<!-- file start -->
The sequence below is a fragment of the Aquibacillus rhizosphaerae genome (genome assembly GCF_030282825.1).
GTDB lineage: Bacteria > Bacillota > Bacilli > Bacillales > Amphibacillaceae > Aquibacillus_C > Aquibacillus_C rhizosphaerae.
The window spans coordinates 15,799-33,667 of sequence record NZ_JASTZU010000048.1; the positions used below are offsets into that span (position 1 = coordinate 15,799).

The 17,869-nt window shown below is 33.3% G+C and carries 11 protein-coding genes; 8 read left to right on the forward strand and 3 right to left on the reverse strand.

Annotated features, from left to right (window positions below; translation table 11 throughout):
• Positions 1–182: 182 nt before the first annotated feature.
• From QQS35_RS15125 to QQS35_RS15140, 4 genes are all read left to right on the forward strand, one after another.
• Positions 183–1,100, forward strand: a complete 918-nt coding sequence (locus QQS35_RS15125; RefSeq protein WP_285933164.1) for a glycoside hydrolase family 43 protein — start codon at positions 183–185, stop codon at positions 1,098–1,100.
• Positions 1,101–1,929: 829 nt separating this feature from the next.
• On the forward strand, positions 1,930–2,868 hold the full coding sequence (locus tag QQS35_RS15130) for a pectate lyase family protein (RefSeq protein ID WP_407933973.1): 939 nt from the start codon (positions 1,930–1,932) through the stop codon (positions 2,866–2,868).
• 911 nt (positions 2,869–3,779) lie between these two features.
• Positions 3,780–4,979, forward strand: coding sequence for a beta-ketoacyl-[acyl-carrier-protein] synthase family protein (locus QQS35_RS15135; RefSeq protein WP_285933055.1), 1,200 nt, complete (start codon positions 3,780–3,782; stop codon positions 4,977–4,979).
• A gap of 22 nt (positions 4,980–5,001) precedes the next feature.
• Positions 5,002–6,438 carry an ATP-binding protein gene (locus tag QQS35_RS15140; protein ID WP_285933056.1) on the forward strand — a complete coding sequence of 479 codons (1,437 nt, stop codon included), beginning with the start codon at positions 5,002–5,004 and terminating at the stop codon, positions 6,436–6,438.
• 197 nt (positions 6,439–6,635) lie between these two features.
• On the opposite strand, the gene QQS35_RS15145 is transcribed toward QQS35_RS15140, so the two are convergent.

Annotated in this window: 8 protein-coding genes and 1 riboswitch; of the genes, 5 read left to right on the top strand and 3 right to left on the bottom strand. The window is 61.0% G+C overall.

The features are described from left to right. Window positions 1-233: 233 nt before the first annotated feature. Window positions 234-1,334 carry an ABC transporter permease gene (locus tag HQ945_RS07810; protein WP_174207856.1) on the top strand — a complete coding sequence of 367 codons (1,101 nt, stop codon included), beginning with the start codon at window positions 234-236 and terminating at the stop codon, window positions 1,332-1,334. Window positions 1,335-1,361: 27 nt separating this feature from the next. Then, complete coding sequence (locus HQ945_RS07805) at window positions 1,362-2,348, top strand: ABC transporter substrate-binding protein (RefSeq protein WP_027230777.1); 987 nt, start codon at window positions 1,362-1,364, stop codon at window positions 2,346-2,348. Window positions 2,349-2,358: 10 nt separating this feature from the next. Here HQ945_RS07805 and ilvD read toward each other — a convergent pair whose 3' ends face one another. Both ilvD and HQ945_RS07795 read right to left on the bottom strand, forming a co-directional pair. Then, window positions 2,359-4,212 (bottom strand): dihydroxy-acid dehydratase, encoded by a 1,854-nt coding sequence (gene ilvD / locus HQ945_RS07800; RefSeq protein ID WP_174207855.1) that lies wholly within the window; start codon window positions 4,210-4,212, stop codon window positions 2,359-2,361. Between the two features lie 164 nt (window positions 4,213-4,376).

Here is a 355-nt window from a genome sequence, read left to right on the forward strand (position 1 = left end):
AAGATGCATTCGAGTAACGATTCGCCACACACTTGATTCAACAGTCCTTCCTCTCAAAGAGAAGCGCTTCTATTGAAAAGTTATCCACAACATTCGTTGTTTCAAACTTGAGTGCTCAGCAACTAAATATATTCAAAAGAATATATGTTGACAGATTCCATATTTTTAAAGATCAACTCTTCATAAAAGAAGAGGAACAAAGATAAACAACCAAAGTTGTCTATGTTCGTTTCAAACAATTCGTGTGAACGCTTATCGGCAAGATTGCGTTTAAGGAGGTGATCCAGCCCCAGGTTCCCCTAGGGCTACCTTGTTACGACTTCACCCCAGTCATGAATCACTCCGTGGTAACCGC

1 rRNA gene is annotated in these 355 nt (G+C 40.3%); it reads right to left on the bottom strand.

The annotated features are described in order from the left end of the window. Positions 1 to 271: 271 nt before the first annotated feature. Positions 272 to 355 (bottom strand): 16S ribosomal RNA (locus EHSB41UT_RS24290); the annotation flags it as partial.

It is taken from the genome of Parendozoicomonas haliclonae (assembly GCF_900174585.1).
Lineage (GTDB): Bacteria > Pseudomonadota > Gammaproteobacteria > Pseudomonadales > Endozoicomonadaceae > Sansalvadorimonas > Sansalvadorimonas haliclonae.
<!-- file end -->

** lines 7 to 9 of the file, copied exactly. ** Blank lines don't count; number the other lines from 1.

• From QQS35_RS15125 to QQS35_RS15140, 4 genes are all read left to right on the forward strand, one after another.
• Positions 183–1,100, forward strand: a complete 918-nt coding sequence (locus QQS35_RS15125; RefSeq protein WP_285933164.1) for a glycoside hydrolase family 43 protein — start codon at positions 183–185, stop codon at positions 1,098–1,100.
• Positions 1,101–1,929: 829 nt separating this feature from the next.